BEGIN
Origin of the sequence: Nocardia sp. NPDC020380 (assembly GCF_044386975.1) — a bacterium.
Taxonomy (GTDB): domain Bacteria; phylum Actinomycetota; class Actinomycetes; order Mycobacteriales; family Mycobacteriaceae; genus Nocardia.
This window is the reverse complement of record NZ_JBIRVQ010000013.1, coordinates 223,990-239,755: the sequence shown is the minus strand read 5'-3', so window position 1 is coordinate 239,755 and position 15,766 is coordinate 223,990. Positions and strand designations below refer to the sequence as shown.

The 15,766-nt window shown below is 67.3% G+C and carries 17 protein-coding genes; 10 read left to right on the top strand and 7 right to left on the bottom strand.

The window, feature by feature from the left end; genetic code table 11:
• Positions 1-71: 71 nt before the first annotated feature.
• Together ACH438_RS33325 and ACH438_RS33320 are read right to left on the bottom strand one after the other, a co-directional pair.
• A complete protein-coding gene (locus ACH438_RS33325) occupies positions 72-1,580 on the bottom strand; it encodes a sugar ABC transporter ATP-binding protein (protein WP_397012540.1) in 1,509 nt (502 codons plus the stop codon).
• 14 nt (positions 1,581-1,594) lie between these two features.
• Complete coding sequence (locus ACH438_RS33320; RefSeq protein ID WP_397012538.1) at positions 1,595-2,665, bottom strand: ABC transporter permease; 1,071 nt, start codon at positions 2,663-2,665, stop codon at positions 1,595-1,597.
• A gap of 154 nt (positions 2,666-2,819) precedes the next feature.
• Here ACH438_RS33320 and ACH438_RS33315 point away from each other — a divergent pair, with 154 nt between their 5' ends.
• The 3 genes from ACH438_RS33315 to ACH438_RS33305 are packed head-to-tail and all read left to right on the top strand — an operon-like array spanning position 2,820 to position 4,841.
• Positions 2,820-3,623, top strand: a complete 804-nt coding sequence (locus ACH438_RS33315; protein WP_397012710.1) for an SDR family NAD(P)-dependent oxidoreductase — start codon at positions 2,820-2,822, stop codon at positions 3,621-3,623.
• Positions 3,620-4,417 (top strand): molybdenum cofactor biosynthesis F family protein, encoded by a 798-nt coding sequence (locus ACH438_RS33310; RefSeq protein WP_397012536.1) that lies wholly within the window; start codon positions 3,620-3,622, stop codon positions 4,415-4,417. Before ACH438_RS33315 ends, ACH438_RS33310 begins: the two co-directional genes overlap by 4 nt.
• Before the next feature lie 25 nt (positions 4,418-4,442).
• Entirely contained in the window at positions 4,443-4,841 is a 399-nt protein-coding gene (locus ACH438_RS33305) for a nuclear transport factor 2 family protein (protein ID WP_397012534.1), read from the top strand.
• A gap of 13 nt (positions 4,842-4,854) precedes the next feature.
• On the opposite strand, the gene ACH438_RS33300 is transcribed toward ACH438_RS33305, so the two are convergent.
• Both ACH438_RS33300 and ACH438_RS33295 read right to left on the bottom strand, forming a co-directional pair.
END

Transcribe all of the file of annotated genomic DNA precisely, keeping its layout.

Origin of the sequence: Nocardia sp. NPDC020380 (assembly GCF_044386975.1) — a bacterium.
Taxonomy (GTDB): domain Bacteria; phylum Actinomycetota; class Actinomycetes; order Mycobacteriales; family Mycobacteriaceae; genus Nocardia.
This window is the reverse complement of record NZ_JBIRVQ010000013.1, coordinates 223,990-239,755: the sequence shown is the minus strand read 5'-3', so window position 1 is coordinate 239,755 and position 15,766 is coordinate 223,990. Positions and strand designations below refer to the sequence as shown.

The 15,766-nt window shown below is 67.3% G+C and carries 17 protein-coding genes; 10 read left to right on the top strand and 7 right to left on the bottom strand.

The window, feature by feature from the left end; genetic code table 11:
• Positions 1-71: 71 nt before the first annotated feature.
• Together ACH438_RS33325 and ACH438_RS33320 are read right to left on the bottom strand one after the other, a co-directional pair.
• A complete protein-coding gene (locus ACH438_RS33325) occupies positions 72-1,580 on the bottom strand; it encodes a sugar ABC transporter ATP-binding protein (protein WP_397012540.1) in 1,509 nt (502 codons plus the stop codon).
• 14 nt (positions 1,581-1,594) lie between these two features.
• Complete coding sequence (locus ACH438_RS33320; RefSeq protein ID WP_397012538.1) at positions 1,595-2,665, bottom strand: ABC transporter permease; 1,071 nt, start codon at positions 2,663-2,665, stop codon at positions 1,595-1,597.
• A gap of 154 nt (positions 2,666-2,819) precedes the next feature.
• Here ACH438_RS33320 and ACH438_RS33315 point away from each other — a divergent pair, with 154 nt between their 5' ends.
• The 3 genes from ACH438_RS33315 to ACH438_RS33305 are packed head-to-tail and all read left to right on the top strand — an operon-like array spanning position 2,820 to position 4,841.
• Positions 2,820-3,623, top strand: a complete 804-nt coding sequence (locus ACH438_RS33315; protein WP_397012710.1) for an SDR family NAD(P)-dependent oxidoreductase — start codon at positions 2,820-2,822, stop codon at positions 3,621-3,623.
• Positions 3,620-4,417 (top strand): molybdenum cofactor biosynthesis F family protein, encoded by a 798-nt coding sequence (locus ACH438_RS33310; RefSeq protein WP_397012536.1) that lies wholly within the window; start codon positions 3,620-3,622, stop codon positions 4,415-4,417. Before ACH438_RS33315 ends, ACH438_RS33310 begins: the two co-directional genes overlap by 4 nt.
• Before the next feature lie 25 nt (positions 4,418-4,442).
• Entirely contained in the window at positions 4,443-4,841 is a 399-nt protein-coding gene (locus ACH438_RS33305) for a nuclear transport factor 2 family protein (protein ID WP_397012534.1), read from the top strand.
• A gap of 13 nt (positions 4,842-4,854) precedes the next feature.
• On the opposite strand, the gene ACH438_RS33300 is transcribed toward ACH438_RS33305, so the two are convergent.
• Both ACH438_RS33300 and ACH438_RS33295 read right to left on the bottom strand, forming a co-directional pair.